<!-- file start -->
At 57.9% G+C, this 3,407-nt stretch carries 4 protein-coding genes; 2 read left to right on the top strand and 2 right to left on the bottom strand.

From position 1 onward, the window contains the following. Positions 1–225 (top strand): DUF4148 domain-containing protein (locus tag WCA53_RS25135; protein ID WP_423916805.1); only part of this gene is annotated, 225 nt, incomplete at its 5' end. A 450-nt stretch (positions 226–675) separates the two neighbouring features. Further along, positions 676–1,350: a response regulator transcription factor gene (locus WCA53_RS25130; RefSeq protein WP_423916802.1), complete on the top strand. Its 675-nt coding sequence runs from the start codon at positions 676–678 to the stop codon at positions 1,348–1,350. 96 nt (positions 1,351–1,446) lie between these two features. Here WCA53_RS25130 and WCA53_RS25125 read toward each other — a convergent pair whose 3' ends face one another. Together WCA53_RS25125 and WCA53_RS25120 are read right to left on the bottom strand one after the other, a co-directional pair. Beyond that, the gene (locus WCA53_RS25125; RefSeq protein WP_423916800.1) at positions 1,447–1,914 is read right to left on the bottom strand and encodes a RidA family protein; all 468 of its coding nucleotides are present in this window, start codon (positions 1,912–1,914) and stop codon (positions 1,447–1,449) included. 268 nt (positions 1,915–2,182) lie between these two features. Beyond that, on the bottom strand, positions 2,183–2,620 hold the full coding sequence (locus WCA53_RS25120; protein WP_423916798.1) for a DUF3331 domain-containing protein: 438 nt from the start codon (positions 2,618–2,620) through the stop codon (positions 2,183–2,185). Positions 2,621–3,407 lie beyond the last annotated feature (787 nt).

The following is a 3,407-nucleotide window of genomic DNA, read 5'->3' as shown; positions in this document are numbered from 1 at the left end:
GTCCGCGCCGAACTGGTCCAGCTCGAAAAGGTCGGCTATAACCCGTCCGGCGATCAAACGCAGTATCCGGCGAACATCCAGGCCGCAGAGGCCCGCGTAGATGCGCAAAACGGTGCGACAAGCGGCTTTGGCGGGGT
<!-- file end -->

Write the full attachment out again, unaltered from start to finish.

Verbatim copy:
At 57.9% G+C, this 3,407-nt stretch carries 4 protein-coding genes; 2 read left to right on the top strand and 2 right to left on the bottom strand.

From position 1 onward, the window contains the following. Positions 1–225 (top strand): DUF4148 domain-containing protein (locus tag WCA53_RS25135; protein ID WP_423916805.1); only part of this gene is annotated, 225 nt, incomplete at its 5' end. A 450-nt stretch (positions 226–675) separates the two neighbouring features. Further along, positions 676–1,350: a response regulator transcription factor gene (locus WCA53_RS25130; RefSeq protein WP_423916802.1), complete on the top strand. Its 675-nt coding sequence runs from the start codon at positions 676–678 to the stop codon at positions 1,348–1,350. 96 nt (positions 1,351–1,446) lie between these two features. Here WCA53_RS25130 and WCA53_RS25125 read toward each other — a convergent pair whose 3' ends face one another. Together WCA53_RS25125 and WCA53_RS25120 are read right to left on the bottom strand one after the other, a co-directional pair. Beyond that, the gene (locus WCA53_RS25125; RefSeq protein WP_423916800.1) at positions 1,447–1,914 is read right to left on the bottom strand and encodes a RidA family protein; all 468 of its coding nucleotides are present in this window, start codon (positions 1,912–1,914) and stop codon (positions 1,447–1,449) included. 268 nt (positions 1,915–2,182) lie between these two features. Beyond that, on the bottom strand, positions 2,183–2,620 hold the full coding sequence (locus WCA53_RS25120; protein WP_423916798.1) for a DUF3331 domain-containing protein: 438 nt from the start codon (positions 2,618–2,620) through the stop codon (positions 2,183–2,185). Positions 2,621–3,407 lie beyond the last annotated feature (787 nt).

The following is a 3,407-nucleotide window of genomic DNA, read 5'->3' as shown; positions in this document are numbered from 1 at the left end:
GTCCGCGCCGAACTGGTCCAGCTCGAAAAGGTCGGCTATAACCCGTCCGGCGATCAAACGCAGTATCCGGCGAACATCCAGGCCGCAGAGGCCCGCGTAGATGCGCAAAACGGTGCGACAAGCGGCTTTGGCGGGGT